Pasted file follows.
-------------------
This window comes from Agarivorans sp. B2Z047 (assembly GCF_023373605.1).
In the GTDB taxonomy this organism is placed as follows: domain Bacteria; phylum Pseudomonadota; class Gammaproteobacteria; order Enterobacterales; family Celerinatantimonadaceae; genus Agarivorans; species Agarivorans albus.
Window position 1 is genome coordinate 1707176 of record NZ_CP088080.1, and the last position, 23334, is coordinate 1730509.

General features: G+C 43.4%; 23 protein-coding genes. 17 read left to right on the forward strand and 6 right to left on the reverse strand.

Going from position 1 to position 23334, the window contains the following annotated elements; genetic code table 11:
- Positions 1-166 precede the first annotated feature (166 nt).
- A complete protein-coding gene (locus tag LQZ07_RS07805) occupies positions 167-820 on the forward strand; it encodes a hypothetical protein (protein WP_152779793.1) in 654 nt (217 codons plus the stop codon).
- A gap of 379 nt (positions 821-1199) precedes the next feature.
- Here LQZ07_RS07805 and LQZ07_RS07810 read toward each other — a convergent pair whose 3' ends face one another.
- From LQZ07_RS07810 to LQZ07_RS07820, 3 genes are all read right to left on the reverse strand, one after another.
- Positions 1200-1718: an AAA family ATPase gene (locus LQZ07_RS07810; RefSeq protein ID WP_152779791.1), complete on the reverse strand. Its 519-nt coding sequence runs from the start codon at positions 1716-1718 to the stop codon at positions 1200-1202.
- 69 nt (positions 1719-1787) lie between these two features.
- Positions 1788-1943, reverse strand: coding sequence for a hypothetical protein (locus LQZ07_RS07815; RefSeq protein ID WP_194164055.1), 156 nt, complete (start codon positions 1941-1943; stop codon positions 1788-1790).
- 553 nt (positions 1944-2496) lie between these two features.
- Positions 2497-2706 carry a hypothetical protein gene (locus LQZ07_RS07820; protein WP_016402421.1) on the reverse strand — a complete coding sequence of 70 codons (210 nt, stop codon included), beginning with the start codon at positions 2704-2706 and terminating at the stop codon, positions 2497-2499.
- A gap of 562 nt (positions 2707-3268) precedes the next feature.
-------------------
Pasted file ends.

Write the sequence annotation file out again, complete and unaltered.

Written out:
This window comes from Agarivorans sp. B2Z047 (assembly GCF_023373605.1).
In the GTDB taxonomy this organism is placed as follows: domain Bacteria; phylum Pseudomonadota; class Gammaproteobacteria; order Enterobacterales; family Celerinatantimonadaceae; genus Agarivorans; species Agarivorans albus.
Window position 1 is genome coordinate 1707176 of record NZ_CP088080.1, and the last position, 23334, is coordinate 1730509.

General features: G+C 43.4%; 23 protein-coding genes. 17 read left to right on the forward strand and 6 right to left on the reverse strand.

Going from position 1 to position 23334, the window contains the following annotated elements; genetic code table 11:
- Positions 1-166 precede the first annotated feature (166 nt).
- A complete protein-coding gene (locus tag LQZ07_RS07805) occupies positions 167-820 on the forward strand; it encodes a hypothetical protein (protein WP_152779793.1) in 654 nt (217 codons plus the stop codon).
- A gap of 379 nt (positions 821-1199) precedes the next feature.
- Here LQZ07_RS07805 and LQZ07_RS07810 read toward each other — a convergent pair whose 3' ends face one another.
- From LQZ07_RS07810 to LQZ07_RS07820, 3 genes are all read right to left on the reverse strand, one after another.
- Positions 1200-1718: an AAA family ATPase gene (locus LQZ07_RS07810; RefSeq protein ID WP_152779791.1), complete on the reverse strand. Its 519-nt coding sequence runs from the start codon at positions 1716-1718 to the stop codon at positions 1200-1202.
- 69 nt (positions 1719-1787) lie between these two features.
- Positions 1788-1943, reverse strand: coding sequence for a hypothetical protein (locus LQZ07_RS07815; RefSeq protein ID WP_194164055.1), 156 nt, complete (start codon positions 1941-1943; stop codon positions 1788-1790).
- 553 nt (positions 1944-2496) lie between these two features.
- Positions 2497-2706 carry a hypothetical protein gene (locus LQZ07_RS07820; protein WP_016402421.1) on the reverse strand — a complete coding sequence of 70 codons (210 nt, stop codon included), beginning with the start codon at positions 2704-2706 and terminating at the stop codon, positions 2497-2499.
- A gap of 562 nt (positions 2707-3268) precedes the next feature.